We had done a lot of work with federal officials ahead of the vote. There was nothing we could do to change Canada's position on that, no matter what we did. Since that time, we have worked with all political parties to try to engage the government on the declaration and encourage their support of it.

One problem is that we cannot get a response from the current federal government. There actually has been no engagement, consultation or dialogue with the current government over the declaration, with either human rights organizations or indigenous people's organizations, since it was adopted.

The only other point is about consultation. I am sure you are well aware that the constitutional duty to consult Aboriginal peoples is completely different than a requirement to consult a civil society organization. They are completely different things. It is good if the state engages with civil society, but the state has a legal obligation to consult with Aboriginal peoples.

The Chair: I have a long list. Do you have more questions?

Senator Brazeau: There was the question about what exactly and specifically the declaration would do to better the life of an indigenous person in Canada.

Ms. Gabriel: Maybe we could all drive Porsche 4-by-4s.

I think it will respect us as peoples. We have lands, we have territories, we have a culture, we have a language, and that has been denied to us since the arrival of Europeans.

It is unfortunate, having been at some of the meetings that you have been at, Senator Brazeau, because all the so- called consultation meetings I have been to have not resulted in anyone being happy. I think consultation is a dialogue; consultation includes informing the other party about what your position is. I did not see that in any of the meetings I attended regarding this issue. No one was able to answer any of our questions; no one told us any kind of position that Canada had. The real issue at hand is why the honour of the Crown is not being represented in this. It is not a matter of debating.

I apologize for sinking to a child-like opening comment, but the frustration is still there. Unless you have visited every single community in Canada, I do not think you have a right to say what you did. You can say it, but I do not think you can back it up. I would prefer to answer questions from other people.

Senator Brazeau: I appreciate the free promotion for my dealership.

The Chair: I had hoped we would not get into that kind of dialogue. Everyone is free to express their opinions in the Senate, and I think the senators here are expressing their opinion and want to keep an open dialogue. While I am not going to take issue with your comments, I had hoped we could continue freely expressing ourselves from our own perspectives.

Consultation and dialogue would mean that we do not always agree, and we may not even say it the way others want us to say it, but if we start from an honest opinion on behalf of all of us, I think we will get further. I hope we can resume that tone.

I will intervene at this point and ask one question. I was involved in some of the first consultations of any NGO groupings with the Human Rights Commission many years ago. It was never expected of me, as the representative, to be able to put forward the government position. It was always understood by NGOs that I was a representative to try to get all the opinions I could, and then to take them to the government and say this is what the Canadian people are saying on these issues. It is true that we had more sessions and more time to work it out. The government, at some point, would respond and say these are the issues we are going to take up.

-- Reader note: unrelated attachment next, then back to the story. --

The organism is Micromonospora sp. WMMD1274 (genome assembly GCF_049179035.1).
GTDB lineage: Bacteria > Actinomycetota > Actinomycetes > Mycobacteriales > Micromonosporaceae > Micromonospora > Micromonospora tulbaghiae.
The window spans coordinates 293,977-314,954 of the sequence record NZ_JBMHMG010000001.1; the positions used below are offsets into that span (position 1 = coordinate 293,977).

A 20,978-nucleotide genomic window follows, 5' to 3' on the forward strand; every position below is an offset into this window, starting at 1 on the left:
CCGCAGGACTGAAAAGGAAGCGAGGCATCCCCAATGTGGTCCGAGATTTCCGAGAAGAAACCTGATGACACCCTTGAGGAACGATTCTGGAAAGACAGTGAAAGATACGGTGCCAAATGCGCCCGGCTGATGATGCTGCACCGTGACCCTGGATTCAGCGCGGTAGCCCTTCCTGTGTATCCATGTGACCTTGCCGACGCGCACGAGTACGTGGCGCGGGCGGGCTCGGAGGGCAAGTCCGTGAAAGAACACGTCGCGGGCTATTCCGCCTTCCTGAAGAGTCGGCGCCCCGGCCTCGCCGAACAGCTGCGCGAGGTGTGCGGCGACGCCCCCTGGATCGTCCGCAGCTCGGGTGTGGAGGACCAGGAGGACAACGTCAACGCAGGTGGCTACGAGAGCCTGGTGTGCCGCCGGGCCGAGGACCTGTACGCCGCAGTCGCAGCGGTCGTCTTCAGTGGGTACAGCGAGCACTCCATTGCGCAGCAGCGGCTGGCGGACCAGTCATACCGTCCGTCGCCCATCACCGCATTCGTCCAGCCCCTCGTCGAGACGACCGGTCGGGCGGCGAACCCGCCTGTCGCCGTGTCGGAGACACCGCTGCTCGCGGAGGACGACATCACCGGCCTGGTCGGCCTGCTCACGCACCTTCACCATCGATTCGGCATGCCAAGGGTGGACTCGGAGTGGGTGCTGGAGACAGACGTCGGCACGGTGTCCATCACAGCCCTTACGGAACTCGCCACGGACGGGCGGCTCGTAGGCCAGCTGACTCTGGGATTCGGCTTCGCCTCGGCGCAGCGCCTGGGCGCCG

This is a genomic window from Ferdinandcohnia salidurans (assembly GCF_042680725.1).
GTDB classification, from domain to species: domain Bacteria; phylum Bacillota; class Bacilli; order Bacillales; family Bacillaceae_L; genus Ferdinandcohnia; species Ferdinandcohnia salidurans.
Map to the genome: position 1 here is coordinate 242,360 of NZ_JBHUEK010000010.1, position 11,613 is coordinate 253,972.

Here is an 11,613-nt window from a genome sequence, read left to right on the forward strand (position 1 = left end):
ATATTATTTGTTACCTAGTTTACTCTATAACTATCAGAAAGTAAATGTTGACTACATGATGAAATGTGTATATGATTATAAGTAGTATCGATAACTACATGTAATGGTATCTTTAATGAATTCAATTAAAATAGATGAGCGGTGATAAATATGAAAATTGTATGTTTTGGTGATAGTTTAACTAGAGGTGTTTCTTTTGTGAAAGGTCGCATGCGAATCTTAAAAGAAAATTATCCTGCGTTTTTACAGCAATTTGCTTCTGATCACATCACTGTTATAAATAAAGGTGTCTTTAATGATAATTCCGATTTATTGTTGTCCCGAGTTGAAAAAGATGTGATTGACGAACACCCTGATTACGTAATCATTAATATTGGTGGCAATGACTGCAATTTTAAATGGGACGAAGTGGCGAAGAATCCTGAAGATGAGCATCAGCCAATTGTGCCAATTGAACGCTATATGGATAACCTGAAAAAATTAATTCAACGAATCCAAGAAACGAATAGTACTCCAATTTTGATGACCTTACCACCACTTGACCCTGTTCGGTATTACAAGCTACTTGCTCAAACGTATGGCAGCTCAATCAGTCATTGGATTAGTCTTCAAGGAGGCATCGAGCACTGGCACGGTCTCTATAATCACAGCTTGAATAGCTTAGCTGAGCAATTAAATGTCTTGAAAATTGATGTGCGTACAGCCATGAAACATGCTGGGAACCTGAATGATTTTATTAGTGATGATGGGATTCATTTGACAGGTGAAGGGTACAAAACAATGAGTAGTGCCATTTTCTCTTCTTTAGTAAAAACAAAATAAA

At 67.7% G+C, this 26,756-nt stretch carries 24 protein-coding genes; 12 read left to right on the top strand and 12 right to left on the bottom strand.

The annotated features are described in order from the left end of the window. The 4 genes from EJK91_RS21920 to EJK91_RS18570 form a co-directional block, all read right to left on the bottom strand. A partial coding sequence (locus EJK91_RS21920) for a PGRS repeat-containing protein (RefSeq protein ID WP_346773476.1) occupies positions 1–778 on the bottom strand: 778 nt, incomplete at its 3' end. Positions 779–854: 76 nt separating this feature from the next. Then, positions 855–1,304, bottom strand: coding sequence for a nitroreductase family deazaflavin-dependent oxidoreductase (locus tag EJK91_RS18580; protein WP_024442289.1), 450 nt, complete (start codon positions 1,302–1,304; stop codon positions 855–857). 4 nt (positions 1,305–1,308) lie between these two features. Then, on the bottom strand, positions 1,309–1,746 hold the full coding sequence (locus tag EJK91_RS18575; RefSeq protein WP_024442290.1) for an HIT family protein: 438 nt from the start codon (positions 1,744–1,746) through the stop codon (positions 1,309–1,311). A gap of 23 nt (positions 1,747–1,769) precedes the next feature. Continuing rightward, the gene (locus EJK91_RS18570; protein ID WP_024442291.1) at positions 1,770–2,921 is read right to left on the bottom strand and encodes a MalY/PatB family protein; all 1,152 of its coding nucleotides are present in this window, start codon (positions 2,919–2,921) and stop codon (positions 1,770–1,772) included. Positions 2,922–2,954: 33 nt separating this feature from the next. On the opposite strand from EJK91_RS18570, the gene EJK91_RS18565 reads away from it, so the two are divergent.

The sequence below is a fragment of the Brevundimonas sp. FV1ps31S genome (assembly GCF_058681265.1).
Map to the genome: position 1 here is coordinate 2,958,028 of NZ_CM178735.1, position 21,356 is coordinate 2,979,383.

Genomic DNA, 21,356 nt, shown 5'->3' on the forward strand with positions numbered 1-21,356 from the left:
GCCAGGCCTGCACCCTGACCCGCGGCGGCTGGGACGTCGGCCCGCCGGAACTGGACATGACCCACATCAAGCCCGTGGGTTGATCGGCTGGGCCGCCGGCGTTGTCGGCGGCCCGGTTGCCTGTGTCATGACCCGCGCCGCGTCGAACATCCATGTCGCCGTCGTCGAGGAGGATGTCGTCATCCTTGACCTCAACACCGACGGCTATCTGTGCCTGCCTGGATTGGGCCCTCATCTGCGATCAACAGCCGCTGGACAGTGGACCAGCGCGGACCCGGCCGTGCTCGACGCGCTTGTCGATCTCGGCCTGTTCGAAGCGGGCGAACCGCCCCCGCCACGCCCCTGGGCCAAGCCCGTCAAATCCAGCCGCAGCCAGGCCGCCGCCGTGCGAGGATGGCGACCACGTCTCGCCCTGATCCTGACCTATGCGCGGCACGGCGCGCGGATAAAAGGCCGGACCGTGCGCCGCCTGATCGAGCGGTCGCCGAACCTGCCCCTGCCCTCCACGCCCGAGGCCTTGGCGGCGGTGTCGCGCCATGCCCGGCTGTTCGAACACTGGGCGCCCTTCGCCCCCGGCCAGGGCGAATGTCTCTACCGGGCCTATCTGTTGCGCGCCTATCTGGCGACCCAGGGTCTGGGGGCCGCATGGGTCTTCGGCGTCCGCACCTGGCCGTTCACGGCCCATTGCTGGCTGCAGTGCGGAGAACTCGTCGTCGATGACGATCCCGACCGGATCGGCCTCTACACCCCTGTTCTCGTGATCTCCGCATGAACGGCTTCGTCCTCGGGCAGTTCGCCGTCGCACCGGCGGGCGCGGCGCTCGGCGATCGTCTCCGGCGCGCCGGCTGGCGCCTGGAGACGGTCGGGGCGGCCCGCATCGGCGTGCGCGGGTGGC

Is one of the problems today the fact that we did not know what the Human Rights Council was going to be like and that we did not know what the Universal Periodic Review was going to be? For example, we were told Canada would not come up that quickly. Then we were told Canada was going to come up in November and it came up in February. Are we not all struggling under difficulties of understanding what this process is and how it should be handled?

I respect the fact that you have made other comments. However, is there some need for us — which is something we have been struggling with in the committee — to give some advice for the next one, how to handle four years as opposed to four months?

I would not want to be the government, getting a report from 70 nations and everything and having four months to get it through the maze of the bureaucracy and politics we have in Canada. It is impossible.

Ms. Jacobs, you and I were on consultations on a different issue. It took six months until the report came back, and it was on one issue. It is not enough time. How do we ensure that we do not fall into this trap of time and misunderstanding?

I know that when we were in Geneva, we could not get an answer out of them last year as to what the Universal Periodic Review would look like — what the expectations were. We are struggling with the new one; and rather than get bound by what we did wrong, what can we do that will get us out of the conundrum we are in now? How can we get something more effective, more real, upon which we then can judge any government that is in place to say, look, here were the steps, here was the process, why did you not do it — or you did not do enough of this?

Should our first engagement be on setting a proper process?

Ms. Jacobs: First, on your comment about timing, I agree that timing is always an issue with change. However, what we are presenting is the frustration that we felt in this process — that there was no engagement, no dialogue, nothing coming back and forth. That is the issue.